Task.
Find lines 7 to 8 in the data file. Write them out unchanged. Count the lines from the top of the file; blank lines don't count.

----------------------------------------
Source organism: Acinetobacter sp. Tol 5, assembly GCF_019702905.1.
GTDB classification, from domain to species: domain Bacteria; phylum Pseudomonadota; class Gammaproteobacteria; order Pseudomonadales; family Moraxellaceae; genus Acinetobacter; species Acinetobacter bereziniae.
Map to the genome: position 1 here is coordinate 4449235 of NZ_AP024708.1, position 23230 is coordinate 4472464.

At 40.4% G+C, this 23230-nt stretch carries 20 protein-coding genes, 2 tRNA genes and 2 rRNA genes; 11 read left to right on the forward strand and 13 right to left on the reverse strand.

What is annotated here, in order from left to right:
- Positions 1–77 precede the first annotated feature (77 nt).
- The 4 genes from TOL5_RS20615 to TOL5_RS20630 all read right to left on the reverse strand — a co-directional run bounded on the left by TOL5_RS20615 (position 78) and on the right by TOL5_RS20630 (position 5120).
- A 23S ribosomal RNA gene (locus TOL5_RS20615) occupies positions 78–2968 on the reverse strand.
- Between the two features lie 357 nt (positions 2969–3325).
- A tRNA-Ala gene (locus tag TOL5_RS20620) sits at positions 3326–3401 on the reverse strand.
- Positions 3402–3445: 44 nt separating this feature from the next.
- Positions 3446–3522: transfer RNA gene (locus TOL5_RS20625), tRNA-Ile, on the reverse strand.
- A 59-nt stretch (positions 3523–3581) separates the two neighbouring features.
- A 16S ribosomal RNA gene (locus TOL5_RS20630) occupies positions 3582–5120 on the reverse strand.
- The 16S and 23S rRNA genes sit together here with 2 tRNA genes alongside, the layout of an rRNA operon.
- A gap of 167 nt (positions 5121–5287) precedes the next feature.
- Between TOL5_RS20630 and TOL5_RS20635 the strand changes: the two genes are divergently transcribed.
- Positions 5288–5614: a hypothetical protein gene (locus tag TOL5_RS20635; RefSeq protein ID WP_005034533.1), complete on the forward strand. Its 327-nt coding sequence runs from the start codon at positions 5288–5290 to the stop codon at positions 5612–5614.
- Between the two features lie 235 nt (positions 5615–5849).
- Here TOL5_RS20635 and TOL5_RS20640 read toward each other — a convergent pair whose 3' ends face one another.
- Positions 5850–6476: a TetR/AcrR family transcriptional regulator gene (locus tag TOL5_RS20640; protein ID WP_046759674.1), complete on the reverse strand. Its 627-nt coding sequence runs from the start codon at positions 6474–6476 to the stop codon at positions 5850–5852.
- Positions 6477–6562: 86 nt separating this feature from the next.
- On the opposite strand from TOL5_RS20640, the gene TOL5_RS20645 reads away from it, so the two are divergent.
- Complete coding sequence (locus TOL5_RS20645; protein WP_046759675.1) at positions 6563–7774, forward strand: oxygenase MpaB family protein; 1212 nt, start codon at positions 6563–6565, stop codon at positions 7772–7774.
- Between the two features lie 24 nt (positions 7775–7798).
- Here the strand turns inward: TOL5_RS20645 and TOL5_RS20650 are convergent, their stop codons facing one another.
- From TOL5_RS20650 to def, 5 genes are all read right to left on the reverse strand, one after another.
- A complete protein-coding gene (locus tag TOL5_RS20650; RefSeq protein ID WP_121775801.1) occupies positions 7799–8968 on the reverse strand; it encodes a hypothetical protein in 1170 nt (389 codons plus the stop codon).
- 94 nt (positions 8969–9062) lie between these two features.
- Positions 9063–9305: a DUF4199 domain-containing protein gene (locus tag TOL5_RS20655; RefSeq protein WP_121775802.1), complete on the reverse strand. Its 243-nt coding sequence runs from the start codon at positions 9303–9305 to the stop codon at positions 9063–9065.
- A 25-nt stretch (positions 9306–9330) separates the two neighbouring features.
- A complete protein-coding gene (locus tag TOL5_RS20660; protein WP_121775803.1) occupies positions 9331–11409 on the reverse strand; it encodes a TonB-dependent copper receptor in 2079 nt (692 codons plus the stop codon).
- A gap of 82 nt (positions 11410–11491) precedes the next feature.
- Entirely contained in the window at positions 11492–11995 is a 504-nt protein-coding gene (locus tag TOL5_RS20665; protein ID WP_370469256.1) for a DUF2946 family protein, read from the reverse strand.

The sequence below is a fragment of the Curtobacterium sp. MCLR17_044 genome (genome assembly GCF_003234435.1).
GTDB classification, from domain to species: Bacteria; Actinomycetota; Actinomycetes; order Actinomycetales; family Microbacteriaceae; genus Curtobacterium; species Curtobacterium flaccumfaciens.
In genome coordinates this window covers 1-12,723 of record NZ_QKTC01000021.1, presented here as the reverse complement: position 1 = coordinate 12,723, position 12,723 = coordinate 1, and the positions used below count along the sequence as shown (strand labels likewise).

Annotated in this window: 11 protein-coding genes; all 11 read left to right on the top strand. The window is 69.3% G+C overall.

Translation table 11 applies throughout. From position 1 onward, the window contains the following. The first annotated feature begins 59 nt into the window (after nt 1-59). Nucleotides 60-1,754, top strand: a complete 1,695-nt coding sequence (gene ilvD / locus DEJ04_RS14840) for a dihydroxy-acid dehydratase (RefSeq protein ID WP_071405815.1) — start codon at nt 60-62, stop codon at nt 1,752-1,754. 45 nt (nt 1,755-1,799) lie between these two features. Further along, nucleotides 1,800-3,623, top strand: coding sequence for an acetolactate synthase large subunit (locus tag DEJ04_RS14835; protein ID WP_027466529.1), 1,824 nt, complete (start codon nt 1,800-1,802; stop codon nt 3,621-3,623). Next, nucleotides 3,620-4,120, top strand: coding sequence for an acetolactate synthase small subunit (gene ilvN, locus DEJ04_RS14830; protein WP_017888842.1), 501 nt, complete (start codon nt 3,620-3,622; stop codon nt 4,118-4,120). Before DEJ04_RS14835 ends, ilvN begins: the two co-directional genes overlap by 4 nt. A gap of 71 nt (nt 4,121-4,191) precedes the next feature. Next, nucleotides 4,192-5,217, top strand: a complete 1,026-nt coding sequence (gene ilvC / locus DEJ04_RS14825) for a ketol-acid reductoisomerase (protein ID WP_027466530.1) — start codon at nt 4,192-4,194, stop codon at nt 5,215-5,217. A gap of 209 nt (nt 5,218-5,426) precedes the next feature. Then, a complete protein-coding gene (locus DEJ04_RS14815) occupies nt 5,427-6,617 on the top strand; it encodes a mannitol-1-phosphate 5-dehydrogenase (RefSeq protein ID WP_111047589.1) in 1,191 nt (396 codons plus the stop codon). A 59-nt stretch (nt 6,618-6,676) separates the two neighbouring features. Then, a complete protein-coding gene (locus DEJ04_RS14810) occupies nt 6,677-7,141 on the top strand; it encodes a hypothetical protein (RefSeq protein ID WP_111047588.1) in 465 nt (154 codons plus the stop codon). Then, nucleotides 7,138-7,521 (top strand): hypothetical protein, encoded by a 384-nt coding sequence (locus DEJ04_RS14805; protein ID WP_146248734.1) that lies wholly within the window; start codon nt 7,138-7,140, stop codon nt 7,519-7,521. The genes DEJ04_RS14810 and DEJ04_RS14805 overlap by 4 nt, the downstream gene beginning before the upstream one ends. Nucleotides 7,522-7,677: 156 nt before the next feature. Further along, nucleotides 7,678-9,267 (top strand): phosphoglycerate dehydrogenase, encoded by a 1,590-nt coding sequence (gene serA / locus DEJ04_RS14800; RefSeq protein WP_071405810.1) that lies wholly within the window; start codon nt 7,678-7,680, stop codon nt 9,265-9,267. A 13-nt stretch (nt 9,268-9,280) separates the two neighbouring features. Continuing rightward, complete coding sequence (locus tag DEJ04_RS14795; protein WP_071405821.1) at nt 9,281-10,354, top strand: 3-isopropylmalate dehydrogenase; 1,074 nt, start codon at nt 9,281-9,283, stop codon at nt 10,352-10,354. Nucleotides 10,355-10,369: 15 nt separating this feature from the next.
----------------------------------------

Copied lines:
- The 4 genes from TOL5_RS20615 to TOL5_RS20630 all read right to left on the reverse strand — a co-directional run bounded on the left by TOL5_RS20615 (position 78) and on the right by TOL5_RS20630 (position 5120).
- A 23S ribosomal RNA gene (locus TOL5_RS20615) occupies positions 78–2968 on the reverse strand.